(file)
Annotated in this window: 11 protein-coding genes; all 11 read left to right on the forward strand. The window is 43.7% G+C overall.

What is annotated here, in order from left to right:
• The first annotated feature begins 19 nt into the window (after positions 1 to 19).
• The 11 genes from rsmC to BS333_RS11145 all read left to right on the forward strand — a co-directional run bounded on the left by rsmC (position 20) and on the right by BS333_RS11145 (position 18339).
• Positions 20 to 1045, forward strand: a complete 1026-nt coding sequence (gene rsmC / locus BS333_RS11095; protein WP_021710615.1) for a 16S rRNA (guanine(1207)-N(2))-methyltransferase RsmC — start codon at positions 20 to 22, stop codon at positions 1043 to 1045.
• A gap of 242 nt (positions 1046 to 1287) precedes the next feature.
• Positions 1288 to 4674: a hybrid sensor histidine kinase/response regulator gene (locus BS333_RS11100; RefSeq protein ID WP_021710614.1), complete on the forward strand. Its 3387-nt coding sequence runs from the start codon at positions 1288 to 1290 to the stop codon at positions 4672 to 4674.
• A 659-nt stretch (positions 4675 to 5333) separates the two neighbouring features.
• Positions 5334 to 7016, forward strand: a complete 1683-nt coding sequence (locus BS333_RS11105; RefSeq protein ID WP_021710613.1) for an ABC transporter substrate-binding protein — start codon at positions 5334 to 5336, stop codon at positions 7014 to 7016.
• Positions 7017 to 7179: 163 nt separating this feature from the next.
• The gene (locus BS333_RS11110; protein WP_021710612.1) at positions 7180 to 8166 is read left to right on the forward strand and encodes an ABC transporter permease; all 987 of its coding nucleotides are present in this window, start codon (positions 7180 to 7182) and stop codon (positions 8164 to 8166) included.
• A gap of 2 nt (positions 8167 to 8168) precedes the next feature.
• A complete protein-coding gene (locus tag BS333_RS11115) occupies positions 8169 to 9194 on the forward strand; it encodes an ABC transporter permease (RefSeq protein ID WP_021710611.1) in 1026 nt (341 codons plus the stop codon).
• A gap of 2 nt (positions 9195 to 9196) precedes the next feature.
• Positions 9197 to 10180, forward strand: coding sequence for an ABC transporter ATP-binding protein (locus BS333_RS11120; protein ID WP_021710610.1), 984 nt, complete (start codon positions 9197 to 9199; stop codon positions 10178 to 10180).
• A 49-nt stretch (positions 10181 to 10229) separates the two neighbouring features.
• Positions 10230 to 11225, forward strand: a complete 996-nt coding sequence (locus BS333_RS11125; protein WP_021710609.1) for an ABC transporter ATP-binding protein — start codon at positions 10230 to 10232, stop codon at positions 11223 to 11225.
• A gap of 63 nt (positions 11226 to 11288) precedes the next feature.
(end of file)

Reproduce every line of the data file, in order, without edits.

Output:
Annotated in this window: 11 protein-coding genes; all 11 read left to right on the forward strand. The window is 43.7% G+C overall.

What is annotated here, in order from left to right:
• The first annotated feature begins 19 nt into the window (after positions 1 to 19).
• The 11 genes from rsmC to BS333_RS11145 all read left to right on the forward strand — a co-directional run bounded on the left by rsmC (position 20) and on the right by BS333_RS11145 (position 18339).
• Positions 20 to 1045, forward strand: a complete 1026-nt coding sequence (gene rsmC / locus BS333_RS11095; protein WP_021710615.1) for a 16S rRNA (guanine(1207)-N(2))-methyltransferase RsmC — start codon at positions 20 to 22, stop codon at positions 1043 to 1045.
• A gap of 242 nt (positions 1046 to 1287) precedes the next feature.
• Positions 1288 to 4674: a hybrid sensor histidine kinase/response regulator gene (locus BS333_RS11100; RefSeq protein ID WP_021710614.1), complete on the forward strand. Its 3387-nt coding sequence runs from the start codon at positions 1288 to 1290 to the stop codon at positions 4672 to 4674.
• A 659-nt stretch (positions 4675 to 5333) separates the two neighbouring features.
• Positions 5334 to 7016, forward strand: a complete 1683-nt coding sequence (locus BS333_RS11105; RefSeq protein ID WP_021710613.1) for an ABC transporter substrate-binding protein — start codon at positions 5334 to 5336, stop codon at positions 7014 to 7016.
• Positions 7017 to 7179: 163 nt separating this feature from the next.
• The gene (locus BS333_RS11110; protein WP_021710612.1) at positions 7180 to 8166 is read left to right on the forward strand and encodes an ABC transporter permease; all 987 of its coding nucleotides are present in this window, start codon (positions 7180 to 7182) and stop codon (positions 8164 to 8166) included.
• A gap of 2 nt (positions 8167 to 8168) precedes the next feature.
• A complete protein-coding gene (locus tag BS333_RS11115) occupies positions 8169 to 9194 on the forward strand; it encodes an ABC transporter permease (RefSeq protein ID WP_021710611.1) in 1026 nt (341 codons plus the stop codon).
• A gap of 2 nt (positions 9195 to 9196) precedes the next feature.
• Positions 9197 to 10180, forward strand: coding sequence for an ABC transporter ATP-binding protein (locus BS333_RS11120; protein ID WP_021710610.1), 984 nt, complete (start codon positions 9197 to 9199; stop codon positions 10178 to 10180).
• A 49-nt stretch (positions 10181 to 10229) separates the two neighbouring features.
• Positions 10230 to 11225, forward strand: a complete 996-nt coding sequence (locus BS333_RS11125; protein WP_021710609.1) for an ABC transporter ATP-binding protein — start codon at positions 10230 to 10232, stop codon at positions 11223 to 11225.
• A gap of 63 nt (positions 11226 to 11288) precedes the next feature.